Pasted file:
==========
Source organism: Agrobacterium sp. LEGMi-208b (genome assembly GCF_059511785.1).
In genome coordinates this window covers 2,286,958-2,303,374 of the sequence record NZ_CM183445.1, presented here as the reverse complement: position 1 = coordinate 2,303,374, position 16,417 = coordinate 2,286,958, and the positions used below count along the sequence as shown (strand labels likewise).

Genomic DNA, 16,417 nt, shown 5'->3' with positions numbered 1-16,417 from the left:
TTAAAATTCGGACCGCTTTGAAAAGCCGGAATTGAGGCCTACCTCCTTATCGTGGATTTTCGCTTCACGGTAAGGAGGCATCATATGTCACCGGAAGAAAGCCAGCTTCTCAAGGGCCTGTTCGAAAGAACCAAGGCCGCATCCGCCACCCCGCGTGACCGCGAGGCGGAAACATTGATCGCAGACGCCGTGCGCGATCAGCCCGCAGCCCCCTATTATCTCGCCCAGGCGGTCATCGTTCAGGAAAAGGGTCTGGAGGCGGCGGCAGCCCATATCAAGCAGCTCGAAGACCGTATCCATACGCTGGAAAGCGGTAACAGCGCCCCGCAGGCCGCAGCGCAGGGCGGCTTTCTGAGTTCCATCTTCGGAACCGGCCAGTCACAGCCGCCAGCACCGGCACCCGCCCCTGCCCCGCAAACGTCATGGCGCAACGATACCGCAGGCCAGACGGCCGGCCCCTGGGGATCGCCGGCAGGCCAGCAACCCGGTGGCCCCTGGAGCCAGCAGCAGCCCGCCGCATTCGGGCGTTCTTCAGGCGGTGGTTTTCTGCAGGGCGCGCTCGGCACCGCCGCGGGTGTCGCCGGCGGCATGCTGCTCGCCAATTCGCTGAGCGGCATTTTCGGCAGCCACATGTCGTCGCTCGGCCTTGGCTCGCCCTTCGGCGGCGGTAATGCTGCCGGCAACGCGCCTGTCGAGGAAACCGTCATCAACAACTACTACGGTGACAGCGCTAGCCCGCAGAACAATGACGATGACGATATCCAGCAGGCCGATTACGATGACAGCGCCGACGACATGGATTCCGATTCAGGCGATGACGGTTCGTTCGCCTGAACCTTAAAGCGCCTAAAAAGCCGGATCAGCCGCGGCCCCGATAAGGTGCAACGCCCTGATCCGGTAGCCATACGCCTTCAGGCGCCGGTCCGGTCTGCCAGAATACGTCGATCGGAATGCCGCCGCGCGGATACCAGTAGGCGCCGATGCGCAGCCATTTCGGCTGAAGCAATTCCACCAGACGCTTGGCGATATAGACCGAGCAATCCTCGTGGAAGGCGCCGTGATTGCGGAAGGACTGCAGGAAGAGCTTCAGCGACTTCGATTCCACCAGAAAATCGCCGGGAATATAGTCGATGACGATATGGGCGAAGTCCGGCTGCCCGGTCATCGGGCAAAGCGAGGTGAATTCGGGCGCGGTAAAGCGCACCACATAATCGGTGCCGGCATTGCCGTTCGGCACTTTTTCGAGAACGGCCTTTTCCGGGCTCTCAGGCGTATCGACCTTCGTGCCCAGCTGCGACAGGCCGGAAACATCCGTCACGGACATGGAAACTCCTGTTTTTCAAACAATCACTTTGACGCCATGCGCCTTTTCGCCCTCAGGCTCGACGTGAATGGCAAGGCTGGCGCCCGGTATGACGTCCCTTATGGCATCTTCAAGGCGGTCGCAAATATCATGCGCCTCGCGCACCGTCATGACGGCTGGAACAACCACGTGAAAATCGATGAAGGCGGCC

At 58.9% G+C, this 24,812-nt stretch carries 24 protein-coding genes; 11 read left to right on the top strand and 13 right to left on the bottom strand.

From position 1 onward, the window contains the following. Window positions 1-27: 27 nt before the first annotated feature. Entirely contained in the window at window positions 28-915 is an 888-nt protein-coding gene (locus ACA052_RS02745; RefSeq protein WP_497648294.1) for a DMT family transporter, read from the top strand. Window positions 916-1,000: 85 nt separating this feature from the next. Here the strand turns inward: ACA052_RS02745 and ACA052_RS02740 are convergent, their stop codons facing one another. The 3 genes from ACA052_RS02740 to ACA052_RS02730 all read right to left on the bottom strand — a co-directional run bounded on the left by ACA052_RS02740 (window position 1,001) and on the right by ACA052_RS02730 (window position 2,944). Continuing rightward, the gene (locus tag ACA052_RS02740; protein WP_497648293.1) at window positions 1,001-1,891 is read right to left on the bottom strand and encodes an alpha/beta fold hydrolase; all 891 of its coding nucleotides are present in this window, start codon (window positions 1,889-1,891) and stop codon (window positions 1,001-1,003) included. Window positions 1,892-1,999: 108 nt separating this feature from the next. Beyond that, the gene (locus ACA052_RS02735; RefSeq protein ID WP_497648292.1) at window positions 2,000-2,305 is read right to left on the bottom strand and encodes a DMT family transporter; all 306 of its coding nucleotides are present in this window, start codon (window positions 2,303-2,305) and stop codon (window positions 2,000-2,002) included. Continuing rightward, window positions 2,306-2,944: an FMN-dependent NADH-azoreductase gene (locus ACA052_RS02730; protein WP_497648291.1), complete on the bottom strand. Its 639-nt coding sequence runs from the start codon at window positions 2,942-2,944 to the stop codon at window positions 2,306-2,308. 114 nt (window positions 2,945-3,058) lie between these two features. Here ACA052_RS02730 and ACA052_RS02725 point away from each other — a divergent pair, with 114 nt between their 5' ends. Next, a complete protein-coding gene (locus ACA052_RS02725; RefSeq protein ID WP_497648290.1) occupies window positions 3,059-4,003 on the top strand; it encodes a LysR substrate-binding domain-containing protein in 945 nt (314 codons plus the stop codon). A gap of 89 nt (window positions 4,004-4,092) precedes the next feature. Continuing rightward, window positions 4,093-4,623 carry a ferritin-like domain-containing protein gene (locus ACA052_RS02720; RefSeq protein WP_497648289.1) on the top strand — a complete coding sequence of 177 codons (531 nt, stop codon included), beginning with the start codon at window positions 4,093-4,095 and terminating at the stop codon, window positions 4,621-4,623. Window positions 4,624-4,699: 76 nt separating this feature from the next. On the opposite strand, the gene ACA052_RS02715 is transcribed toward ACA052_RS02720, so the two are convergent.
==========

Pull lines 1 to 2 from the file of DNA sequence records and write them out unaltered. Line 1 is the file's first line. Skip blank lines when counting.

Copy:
Source organism: Agrobacterium sp. LEGMi-208b (genome assembly GCF_059511785.1).
In genome coordinates this window covers 2,286,958-2,303,374 of the sequence record NZ_CM183445.1, presented here as the reverse complement: position 1 = coordinate 2,303,374, position 16,417 = coordinate 2,286,958, and the positions used below count along the sequence as shown (strand labels likewise).